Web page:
6. Over Thanksgiving I flew on Delta at NYC LaGuardia airport. The biometric scanning was in full operation, with employees repeatedly walking up to us as we stood in line waiting to get searched by TSA, urging us to pay a fee of about $179 for the privilege of getting our faces and irises scanned. All this would get you, was being moved to the front of the line. That’s all. And I’m sure you’re right; it’s optional now, but soon it won’t be optional.

  7. I think I would be more concerned with the mandatory ADS-B requirements that Rockefeller keeps pushing for 2020 in order to track everything that flys. But alas, it’s all a part of the same lockdown plan for Americans and the world. Nothing moves unless it is tracked and logged. The new world order controllers will sacrifice the finest air traffic control system the world has ever known for an el cheapo, unworkable and expensive system that is designed to take a way freedom and anonymity of travel and to do so in a way that gets rid of pilots and air traffic controllers. Yes, this means that soon the public airliners will be nothing more than remotely controlled drones.

  8. You know what they say about something powerfool. The same ease at which it lets you in is the same ease at which it can bar you. Try arguing with a computer on a recording.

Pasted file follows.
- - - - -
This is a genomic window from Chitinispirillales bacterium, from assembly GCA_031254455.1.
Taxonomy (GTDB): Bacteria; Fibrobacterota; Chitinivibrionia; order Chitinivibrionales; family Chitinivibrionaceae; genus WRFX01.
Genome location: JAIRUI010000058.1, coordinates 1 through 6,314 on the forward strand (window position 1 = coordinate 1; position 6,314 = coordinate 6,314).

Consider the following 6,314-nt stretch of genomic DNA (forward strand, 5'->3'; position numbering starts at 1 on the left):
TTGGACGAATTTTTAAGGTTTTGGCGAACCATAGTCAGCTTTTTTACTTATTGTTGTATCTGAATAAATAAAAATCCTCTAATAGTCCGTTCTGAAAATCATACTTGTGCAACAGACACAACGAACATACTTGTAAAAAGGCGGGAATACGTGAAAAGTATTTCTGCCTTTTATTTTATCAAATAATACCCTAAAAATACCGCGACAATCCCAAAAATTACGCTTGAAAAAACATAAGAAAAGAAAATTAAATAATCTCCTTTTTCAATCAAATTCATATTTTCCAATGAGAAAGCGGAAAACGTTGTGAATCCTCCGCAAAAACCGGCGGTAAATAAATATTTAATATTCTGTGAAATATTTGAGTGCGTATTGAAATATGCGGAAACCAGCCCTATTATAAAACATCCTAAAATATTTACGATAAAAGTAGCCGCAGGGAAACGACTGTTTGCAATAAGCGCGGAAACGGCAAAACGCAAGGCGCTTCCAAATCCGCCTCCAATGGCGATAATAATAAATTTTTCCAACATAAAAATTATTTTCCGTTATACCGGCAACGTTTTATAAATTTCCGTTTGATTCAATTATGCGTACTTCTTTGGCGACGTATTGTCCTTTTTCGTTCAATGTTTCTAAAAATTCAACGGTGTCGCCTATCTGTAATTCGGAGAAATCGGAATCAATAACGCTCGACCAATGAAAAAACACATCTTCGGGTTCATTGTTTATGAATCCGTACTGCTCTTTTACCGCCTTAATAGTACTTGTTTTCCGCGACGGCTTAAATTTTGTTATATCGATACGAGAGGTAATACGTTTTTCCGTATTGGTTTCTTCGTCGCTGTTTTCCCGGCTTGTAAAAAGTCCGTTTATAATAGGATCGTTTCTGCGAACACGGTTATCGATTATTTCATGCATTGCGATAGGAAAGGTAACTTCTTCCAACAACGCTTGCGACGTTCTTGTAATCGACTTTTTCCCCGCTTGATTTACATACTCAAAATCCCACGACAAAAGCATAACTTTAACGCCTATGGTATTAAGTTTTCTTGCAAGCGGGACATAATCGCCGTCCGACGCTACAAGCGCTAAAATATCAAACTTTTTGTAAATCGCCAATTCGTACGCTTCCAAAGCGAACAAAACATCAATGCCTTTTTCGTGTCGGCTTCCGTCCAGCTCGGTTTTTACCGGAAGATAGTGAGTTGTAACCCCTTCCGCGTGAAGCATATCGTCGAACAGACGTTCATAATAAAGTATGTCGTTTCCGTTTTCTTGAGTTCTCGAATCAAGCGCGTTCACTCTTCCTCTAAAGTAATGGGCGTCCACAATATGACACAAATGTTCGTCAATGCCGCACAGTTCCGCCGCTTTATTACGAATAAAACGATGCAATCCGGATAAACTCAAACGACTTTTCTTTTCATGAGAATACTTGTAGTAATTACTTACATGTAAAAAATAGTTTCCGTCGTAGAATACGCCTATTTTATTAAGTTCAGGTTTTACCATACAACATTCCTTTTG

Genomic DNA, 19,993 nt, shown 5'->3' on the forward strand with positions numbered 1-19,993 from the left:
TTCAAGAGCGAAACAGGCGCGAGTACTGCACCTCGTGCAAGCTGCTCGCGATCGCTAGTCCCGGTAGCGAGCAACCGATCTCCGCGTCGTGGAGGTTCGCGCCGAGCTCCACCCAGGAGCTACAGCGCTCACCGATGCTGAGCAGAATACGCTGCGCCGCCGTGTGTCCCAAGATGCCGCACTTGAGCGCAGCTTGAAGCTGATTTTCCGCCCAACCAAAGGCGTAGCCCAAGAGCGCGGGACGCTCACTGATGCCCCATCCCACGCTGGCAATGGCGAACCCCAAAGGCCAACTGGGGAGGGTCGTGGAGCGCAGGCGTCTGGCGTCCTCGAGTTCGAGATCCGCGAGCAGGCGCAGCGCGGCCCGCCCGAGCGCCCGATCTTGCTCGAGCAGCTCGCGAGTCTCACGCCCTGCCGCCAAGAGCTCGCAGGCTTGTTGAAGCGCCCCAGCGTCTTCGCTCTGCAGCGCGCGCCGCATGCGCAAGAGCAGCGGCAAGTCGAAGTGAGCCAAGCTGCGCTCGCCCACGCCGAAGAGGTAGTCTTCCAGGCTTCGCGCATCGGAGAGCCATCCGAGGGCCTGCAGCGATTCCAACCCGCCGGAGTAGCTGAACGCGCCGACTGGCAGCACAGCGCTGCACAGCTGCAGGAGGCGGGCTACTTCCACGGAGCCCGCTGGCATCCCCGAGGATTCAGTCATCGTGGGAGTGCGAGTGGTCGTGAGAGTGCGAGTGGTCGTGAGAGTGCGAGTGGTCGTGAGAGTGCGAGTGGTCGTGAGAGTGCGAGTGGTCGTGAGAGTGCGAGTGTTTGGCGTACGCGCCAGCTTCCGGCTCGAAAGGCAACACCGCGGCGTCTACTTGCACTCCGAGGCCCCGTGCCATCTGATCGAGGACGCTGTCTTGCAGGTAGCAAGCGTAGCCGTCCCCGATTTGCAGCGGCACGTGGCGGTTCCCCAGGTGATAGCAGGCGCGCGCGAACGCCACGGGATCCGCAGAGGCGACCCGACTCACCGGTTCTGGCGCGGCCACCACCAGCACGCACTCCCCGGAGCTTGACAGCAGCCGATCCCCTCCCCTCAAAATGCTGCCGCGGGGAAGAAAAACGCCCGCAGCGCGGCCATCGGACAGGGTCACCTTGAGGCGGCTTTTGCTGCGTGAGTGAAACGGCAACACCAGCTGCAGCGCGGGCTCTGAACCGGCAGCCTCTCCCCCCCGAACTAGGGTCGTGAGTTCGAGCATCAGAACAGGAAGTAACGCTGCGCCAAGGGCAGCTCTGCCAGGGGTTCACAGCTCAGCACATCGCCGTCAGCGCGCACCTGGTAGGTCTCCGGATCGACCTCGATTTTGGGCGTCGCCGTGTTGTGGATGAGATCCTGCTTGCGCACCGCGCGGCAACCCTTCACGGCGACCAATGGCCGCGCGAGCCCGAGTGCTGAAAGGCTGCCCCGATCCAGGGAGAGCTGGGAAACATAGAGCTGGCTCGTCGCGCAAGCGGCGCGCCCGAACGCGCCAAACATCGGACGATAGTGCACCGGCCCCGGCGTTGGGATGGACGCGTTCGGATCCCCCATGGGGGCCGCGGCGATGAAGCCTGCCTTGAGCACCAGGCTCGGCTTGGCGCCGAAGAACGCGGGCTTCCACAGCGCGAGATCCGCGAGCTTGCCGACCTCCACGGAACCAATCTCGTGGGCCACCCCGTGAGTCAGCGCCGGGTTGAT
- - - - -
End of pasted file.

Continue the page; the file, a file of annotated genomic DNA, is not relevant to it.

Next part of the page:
9. I flew to Spring field MO from. Phoenix. Going was fun coming back was a different story. They did a full body scan and then my back with the grouping saying they were giving me a massage. Then I found out that my bag had been searched the one that I checked in. And the new stone for sharpening knives had been chipped. I didn’t enjoy the hotel’s and I found the flights horrible since I’m electromagnetic sensitive. So I’ve pretty much decided to driving and camp next time I need to do a longer trip.

  10. Yes biometrics are starting to be everywhere. As a matter of fact, all passengers leaving Canada via air mode must get scanned for biometrics before being able to be admitted into the United States.

    Thank you for posting about Emirates airlines. My family took a series of flights this past winter and 2 of our flights were with Emirates. We simply could not believe how every aspect of the flights was superior with Emirates.

    The meals were delicious, we were even given metal cutlery! The choices for entertainment were astounding. I ended up listening to a whole lot of music from artists new to me from around the world.